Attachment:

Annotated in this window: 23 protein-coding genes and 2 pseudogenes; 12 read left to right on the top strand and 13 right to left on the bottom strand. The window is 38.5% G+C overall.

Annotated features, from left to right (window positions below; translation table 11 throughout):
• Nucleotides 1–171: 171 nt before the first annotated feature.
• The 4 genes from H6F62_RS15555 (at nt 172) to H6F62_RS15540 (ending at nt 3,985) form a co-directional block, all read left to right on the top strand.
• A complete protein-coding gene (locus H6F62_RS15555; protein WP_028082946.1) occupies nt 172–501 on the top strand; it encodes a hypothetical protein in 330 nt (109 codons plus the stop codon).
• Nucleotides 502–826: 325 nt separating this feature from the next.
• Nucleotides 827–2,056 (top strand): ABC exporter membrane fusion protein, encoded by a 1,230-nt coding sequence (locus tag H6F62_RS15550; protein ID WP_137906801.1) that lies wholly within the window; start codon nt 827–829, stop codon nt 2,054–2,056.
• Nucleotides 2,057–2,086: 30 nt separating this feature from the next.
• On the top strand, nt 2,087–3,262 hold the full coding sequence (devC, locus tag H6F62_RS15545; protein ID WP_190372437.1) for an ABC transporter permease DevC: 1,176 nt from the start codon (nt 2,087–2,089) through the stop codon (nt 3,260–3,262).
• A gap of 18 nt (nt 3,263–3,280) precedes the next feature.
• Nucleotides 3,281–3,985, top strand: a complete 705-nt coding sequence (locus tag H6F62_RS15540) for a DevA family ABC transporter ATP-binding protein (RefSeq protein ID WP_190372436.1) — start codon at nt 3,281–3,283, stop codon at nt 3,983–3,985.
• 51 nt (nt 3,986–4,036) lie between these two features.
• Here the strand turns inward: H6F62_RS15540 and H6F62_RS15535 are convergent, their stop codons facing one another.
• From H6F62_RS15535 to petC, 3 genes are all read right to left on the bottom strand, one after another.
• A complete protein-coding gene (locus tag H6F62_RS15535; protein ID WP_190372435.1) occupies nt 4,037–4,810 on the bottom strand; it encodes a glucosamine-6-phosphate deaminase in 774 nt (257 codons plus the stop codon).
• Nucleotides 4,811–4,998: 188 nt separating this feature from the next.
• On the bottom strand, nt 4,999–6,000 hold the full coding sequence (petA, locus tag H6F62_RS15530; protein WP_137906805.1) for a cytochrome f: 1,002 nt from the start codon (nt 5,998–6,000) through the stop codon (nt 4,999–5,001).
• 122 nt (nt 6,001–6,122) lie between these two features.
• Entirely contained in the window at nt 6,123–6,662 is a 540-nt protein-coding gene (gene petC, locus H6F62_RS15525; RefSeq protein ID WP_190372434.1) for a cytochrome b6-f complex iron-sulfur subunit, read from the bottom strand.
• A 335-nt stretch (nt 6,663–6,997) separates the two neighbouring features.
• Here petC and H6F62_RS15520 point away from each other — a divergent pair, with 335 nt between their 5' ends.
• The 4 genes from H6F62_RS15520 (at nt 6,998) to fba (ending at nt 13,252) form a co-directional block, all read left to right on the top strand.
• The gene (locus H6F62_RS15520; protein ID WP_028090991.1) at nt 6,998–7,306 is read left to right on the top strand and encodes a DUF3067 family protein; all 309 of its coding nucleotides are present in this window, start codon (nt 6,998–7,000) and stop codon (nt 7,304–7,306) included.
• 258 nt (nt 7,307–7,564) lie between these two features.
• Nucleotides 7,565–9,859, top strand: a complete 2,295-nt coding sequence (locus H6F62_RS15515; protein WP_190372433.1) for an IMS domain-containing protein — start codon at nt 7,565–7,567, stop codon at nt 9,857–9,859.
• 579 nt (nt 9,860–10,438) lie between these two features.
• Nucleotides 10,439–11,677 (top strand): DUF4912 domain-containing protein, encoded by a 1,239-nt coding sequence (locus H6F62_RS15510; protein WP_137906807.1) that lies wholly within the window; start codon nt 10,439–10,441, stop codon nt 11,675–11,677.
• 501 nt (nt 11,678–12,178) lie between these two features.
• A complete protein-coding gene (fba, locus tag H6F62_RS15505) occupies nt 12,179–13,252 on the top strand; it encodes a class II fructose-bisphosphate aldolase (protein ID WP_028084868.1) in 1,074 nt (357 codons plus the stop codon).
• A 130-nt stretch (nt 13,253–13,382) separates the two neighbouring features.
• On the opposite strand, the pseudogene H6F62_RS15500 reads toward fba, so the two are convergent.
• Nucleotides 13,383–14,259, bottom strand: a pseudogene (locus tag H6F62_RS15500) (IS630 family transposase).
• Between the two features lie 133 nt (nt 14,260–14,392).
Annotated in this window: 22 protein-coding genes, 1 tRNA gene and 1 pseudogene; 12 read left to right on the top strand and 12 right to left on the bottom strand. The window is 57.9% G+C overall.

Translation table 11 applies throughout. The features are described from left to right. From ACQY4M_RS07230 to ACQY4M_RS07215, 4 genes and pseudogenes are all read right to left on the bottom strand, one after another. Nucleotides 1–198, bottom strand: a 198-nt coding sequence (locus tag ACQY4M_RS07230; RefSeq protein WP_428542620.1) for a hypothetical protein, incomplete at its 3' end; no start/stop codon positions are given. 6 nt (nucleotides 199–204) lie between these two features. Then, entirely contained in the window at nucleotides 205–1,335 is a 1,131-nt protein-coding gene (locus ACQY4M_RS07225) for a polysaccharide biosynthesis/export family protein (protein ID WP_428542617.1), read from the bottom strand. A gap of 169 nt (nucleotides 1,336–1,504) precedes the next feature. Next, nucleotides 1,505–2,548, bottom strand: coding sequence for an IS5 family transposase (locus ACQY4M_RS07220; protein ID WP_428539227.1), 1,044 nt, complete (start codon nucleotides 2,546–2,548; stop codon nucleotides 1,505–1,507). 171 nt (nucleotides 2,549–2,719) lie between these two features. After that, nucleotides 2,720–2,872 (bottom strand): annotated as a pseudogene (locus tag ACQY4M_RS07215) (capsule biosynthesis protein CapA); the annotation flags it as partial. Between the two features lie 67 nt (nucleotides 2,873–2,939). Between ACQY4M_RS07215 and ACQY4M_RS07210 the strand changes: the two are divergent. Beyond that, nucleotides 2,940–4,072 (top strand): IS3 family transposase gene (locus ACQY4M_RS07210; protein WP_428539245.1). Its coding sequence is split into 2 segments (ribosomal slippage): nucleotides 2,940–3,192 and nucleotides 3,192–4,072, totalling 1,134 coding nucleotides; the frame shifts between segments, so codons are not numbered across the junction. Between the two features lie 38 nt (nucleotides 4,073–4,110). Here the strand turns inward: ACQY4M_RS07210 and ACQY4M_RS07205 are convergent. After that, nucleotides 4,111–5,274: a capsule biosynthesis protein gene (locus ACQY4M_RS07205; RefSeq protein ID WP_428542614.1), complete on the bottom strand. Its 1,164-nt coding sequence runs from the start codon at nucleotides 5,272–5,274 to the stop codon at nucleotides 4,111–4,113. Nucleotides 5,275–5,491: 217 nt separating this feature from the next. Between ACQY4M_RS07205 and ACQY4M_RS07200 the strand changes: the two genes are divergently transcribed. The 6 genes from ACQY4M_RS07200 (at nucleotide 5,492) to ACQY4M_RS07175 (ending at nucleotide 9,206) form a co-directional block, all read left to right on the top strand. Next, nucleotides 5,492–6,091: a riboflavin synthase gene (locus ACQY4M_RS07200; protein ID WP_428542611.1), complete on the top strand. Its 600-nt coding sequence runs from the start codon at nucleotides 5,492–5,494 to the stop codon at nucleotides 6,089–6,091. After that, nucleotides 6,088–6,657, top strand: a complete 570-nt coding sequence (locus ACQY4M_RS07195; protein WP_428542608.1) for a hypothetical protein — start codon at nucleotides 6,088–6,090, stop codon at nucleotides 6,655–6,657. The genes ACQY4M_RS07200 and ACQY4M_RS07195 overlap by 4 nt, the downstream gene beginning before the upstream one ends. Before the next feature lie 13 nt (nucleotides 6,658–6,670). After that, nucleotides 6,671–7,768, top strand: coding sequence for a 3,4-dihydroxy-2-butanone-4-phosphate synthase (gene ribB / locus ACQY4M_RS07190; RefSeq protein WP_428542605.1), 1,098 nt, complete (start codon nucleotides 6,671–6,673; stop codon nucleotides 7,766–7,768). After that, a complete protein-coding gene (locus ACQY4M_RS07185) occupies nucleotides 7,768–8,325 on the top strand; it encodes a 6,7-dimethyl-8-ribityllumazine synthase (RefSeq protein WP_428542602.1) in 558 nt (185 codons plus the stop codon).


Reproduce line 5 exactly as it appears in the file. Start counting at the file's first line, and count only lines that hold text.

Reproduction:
• A complete protein-coding gene (locus H6F62_RS15555; protein WP_028082946.1) occupies nt 172–501 on the top strand; it encodes a hypothetical protein in 330 nt (109 codons plus the stop codon).